The Indian regulator, TRAI, remains determined to hold a 5G-focused auction in the 3.3-3.6 GHz band before the end of the year, but the three main operators – Bharti Airtel, Reliance Jio and Vodafone Idea – are calling for a delay and for lower reserve prices. If the government, and TRAI, continue with their planned dates and prices, the auction will be unaffordable, say the operators.
TRAI has recommended a reserve price of INR4.92bn ($71m) per unit for the 3.3-3.6 GHz band, the centrepiece of a multiband auction which would offer a total of 8,294 MHz of spectrum. This would make it one of the biggest auctions ever held, and Indian MNOs certainly need more airwaves to keep up with burgeoning demand for data in this low-ARPU market. But the high prices are challenging, especially for Bharti Airtel and Vodafone Idea, which have significant debt burdens, have lost market share and ARPU because of Jio’s entry, and have the costs of recent acquisitions and upcoming 5G network build-out to bear too. Jio’s debt is about the same as Airtel’s – almost $16bn – but at least it is profitable.
“Current reserve price of 5G spectrum is too high – approximately 5-6 times higher than other countries and needs urgent revision. The unsold mobile spectrum has cost India INR5400bn ($75.9bn) in economic loss since 2010. Forty percent of spectrum since the 2010 auctions has remained unsold,” said TV Ramachandran, president of Broadband India Forum, in a statement.
Last month, Bharti Airtel’s CEO Gopal Vital said each Indian MNO would need 1,000 MHz of midband 5G spectrum to “do 5G properly”. He said: “There is a lot of work to be done freeing up mmWave spectrum in the high bands. Even when you talk about spectrum in the midband, the 3.5 GHz spectrum, every operator is going to need 75-100 MHz of spectrum, otherwise you will see a 5G icon displayed on your phone, but in reality you will just be getting a 4G experience.”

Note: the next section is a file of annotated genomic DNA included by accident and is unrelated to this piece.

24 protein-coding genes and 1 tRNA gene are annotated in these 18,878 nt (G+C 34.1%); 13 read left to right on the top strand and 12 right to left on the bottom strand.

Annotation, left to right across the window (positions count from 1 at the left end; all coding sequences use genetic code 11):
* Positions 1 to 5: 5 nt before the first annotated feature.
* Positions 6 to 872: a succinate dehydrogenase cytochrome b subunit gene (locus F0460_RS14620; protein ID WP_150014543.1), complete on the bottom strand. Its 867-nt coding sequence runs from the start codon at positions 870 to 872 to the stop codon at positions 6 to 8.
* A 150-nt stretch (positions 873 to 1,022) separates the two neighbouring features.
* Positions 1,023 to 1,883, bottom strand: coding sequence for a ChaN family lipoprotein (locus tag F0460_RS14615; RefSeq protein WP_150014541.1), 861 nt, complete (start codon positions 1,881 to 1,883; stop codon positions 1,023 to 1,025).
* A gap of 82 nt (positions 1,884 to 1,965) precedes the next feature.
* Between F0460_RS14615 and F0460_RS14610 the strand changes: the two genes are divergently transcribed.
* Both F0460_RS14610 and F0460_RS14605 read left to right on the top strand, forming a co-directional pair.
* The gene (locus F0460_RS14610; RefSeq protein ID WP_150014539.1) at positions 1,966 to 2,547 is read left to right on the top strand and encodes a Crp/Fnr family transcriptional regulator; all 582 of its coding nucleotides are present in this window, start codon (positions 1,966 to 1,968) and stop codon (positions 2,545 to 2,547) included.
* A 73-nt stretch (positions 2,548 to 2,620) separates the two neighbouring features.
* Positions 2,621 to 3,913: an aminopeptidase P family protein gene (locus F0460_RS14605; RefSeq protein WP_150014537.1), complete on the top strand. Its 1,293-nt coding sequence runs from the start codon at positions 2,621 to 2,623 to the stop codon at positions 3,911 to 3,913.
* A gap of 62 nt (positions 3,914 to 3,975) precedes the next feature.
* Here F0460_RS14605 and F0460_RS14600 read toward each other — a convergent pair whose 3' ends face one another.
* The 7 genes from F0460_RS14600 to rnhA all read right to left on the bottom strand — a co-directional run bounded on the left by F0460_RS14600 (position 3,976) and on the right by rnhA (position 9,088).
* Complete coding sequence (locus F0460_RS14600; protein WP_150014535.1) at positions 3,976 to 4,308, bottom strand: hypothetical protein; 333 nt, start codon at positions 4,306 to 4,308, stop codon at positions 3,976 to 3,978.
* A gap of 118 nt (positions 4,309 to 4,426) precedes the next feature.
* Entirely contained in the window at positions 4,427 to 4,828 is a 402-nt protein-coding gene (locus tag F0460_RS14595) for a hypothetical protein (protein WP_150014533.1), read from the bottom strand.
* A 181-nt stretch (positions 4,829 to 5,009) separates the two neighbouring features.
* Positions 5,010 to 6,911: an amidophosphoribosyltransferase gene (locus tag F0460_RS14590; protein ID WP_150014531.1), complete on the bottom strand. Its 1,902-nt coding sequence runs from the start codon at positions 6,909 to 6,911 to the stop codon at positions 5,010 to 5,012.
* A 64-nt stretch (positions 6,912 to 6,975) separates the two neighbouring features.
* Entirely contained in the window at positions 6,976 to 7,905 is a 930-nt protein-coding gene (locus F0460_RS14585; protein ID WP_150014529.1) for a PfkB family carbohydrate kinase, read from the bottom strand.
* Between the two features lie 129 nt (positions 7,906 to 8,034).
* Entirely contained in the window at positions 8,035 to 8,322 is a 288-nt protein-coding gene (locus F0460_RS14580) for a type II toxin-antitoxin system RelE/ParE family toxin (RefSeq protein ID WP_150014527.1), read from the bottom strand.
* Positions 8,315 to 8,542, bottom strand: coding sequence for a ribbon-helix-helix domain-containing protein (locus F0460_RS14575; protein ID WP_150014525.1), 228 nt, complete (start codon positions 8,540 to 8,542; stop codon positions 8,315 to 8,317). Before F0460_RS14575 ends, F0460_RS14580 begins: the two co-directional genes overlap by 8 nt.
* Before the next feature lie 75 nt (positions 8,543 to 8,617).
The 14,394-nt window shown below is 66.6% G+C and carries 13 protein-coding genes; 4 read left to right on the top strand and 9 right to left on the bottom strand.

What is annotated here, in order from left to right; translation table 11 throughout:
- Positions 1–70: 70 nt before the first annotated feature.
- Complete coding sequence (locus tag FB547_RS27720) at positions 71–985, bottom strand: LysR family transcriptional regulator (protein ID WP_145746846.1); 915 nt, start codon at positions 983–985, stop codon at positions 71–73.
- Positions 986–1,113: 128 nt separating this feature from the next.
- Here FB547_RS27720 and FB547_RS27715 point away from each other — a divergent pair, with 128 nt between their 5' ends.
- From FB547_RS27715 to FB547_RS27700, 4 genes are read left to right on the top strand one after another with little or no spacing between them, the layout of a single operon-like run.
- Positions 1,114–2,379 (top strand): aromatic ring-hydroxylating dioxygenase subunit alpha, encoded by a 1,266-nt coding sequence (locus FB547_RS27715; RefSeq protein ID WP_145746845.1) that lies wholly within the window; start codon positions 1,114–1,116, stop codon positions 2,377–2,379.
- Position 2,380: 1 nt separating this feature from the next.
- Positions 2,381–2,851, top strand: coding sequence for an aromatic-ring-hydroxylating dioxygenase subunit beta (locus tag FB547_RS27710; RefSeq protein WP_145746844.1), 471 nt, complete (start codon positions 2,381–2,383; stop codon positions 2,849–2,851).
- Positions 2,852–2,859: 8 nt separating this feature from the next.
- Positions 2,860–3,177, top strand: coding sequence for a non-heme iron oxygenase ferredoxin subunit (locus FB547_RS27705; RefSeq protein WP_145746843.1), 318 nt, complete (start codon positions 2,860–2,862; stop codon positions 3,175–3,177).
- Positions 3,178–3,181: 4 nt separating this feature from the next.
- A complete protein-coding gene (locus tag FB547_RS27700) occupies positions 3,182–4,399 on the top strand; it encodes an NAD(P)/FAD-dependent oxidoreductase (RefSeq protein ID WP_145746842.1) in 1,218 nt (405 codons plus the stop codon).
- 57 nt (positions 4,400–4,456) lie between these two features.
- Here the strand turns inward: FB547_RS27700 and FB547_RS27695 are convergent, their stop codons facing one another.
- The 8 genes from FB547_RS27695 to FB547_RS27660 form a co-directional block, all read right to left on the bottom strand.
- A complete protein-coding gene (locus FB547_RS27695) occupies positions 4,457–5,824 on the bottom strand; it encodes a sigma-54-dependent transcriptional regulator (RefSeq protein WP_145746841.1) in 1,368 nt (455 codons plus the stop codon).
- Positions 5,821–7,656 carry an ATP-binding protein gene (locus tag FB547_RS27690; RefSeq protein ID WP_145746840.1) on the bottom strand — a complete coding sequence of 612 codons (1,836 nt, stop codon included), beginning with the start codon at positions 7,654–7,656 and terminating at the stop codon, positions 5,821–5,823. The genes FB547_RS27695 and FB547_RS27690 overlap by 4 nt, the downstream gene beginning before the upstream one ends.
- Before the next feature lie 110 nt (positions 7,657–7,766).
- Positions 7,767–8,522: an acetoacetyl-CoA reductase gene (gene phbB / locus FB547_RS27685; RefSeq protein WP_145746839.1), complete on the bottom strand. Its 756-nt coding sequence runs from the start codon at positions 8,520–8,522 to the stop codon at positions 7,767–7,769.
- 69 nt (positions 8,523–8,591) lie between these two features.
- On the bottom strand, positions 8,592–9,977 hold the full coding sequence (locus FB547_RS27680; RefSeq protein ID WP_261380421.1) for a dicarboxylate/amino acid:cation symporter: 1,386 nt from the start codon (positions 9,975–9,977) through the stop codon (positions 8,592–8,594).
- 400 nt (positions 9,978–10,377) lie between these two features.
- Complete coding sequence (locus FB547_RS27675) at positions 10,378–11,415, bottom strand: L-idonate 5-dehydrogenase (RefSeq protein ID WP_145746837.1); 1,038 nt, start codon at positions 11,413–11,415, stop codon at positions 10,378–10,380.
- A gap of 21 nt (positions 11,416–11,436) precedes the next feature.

Operators also say that they still have capacity and capability to leverage in their 4G networks, and that they have not yet identified new applications and revenue streams which really require 5G at this stage. But the government has set a target of rolling out 5G in the same timeframe as other leading economies – and the operators hope it will come to the realization that this ambition is incompatible with the Treasury’s desire to generate a windfall from spectrum sale, as it has done in the past.
Even Huawei’s deputy chairman, Ken Hu, as weighed in on the debate, telling journalists at an event in Shanghai recently: “India is an extremely important market for Huawei in the Asia-Pacific region. In terms of our expectations of what we hope to hear from the Indian government, we would like to see more spectral resources being made available. We need to see cheaper spectrum resources being released to the Indian carriers. We hope that spectrum resources can be allocated more efficiently. It’s very important to have contiguous resources released to carriers in India.”